What if you could predict who would abuse drugs? You could intervene before the cycle of addiction and loss begins, saving lives, healing families, restoring communities, saving money and... wait, wait, wait. Before we (I) get too excited, let's look at some recent research.
In a study published this week in Nature Communications, an international team of researchers — including Stanford's Brian Knutson, PhD, professor of psychology — found that it may be possible to predict which teens are more likely to use drugs. There are heaps of caveats and the far-out scenarios I listed above are just that -- far out. Nonetheless, it's intriguing work, and I'm (if you couldn't tell) enthusiastic about it.
The team, which included Christian Büchel, MD, a professor of medicine at Universitätsklinikum Hamburg Eppendorf, developed a pool of data on the risk-taking proclivities of about 1,000 14-year-olds. Then, two years later, they reached out to the teens to see if they smoked or drank or used other drugs like heroin. A Stanford press release explains:
Then, Knutson and Büchel focused their attention on 144 adolescents who hadn’t developed drug problems by age 14 but had scored in the top 25 percent on a test of novelty seeking.
Analyzing that data, Knutson and Büchel found they could correctly predict whether youngsters would go on to abuse drugs about two-thirds of the time based on how their brains responded to anticipating rewards. This is a substantial improvement over behavioral and personality measures, which correctly distinguished future drug abusers from other novelty-seeking 14-year-olds about 55 percent of the time, only a little better than chance.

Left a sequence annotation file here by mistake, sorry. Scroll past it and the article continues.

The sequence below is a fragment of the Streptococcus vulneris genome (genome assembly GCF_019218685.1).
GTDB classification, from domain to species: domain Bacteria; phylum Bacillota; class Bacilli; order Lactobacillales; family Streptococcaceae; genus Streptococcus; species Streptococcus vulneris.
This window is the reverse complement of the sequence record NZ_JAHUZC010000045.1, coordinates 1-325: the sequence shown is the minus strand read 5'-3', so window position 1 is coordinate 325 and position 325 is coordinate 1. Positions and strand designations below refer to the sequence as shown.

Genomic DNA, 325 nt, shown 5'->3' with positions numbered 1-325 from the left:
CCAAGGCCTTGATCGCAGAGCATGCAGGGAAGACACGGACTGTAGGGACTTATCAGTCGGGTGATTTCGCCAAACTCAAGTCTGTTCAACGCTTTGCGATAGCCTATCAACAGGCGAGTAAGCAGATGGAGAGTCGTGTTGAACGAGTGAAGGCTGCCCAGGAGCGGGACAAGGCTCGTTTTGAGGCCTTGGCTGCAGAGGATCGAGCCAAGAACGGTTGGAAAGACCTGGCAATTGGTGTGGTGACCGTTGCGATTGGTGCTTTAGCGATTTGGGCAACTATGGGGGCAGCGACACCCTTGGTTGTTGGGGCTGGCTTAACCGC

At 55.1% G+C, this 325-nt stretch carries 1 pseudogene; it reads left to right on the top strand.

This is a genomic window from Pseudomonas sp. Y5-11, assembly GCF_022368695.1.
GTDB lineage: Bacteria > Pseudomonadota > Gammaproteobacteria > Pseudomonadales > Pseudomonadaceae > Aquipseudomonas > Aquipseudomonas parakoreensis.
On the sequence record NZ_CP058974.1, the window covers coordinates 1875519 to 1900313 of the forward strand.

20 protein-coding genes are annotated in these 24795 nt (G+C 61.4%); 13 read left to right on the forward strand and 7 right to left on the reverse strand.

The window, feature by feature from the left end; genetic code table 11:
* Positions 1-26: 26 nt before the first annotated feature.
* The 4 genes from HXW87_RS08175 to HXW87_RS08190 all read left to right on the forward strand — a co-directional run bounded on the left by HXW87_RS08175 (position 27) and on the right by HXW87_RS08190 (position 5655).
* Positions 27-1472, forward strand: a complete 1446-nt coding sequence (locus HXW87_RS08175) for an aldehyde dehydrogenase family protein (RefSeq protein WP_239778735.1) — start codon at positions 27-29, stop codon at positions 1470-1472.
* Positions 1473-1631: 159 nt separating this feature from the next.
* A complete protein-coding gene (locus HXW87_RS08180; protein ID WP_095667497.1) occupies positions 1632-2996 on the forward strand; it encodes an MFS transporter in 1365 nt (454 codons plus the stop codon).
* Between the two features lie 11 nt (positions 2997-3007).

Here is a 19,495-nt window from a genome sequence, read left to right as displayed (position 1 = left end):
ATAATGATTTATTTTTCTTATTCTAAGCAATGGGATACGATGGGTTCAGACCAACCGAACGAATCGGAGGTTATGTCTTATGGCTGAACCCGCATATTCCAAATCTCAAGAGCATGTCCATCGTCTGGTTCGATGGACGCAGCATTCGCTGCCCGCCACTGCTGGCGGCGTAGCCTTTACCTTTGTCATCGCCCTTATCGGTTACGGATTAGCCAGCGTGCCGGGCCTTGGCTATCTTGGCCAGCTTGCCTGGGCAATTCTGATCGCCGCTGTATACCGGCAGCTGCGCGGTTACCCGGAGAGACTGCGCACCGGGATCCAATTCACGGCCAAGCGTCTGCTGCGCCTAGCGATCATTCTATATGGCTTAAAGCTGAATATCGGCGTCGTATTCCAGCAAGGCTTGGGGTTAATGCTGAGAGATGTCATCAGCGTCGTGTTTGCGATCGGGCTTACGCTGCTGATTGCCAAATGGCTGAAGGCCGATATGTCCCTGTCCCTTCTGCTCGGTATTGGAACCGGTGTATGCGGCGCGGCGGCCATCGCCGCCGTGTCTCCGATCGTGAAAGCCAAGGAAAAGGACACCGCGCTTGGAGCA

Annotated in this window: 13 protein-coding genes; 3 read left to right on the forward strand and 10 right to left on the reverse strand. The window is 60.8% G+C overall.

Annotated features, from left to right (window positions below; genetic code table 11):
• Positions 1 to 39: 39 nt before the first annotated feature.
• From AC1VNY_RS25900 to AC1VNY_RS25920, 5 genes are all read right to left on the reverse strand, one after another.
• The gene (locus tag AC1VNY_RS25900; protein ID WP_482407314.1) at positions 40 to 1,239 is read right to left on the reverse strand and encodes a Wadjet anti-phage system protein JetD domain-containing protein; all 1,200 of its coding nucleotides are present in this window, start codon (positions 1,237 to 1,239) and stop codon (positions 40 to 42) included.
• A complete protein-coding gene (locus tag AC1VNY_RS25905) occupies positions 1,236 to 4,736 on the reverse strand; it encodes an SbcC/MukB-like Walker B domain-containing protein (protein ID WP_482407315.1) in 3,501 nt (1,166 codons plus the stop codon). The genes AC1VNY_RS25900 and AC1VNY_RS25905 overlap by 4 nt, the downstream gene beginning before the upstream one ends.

The work is an indication that more accurate prediction may be possible, according to the researchers.
“This is just a first step toward something more useful,” Knutson said in the release. “Ultimately the goal – and maybe this is pie in the sky – is to do clinical diagnosis on individual patients” in the hope that doctors could stop drug abuse before it starts.
Previously: Daedalus, or Icarus? A small set of nerve cells in the brain determines risk-preference settings, Brain connection influences gambling decisions and From memories to addiction: A Q&A with Stanford neuroscientist Robert Malenka
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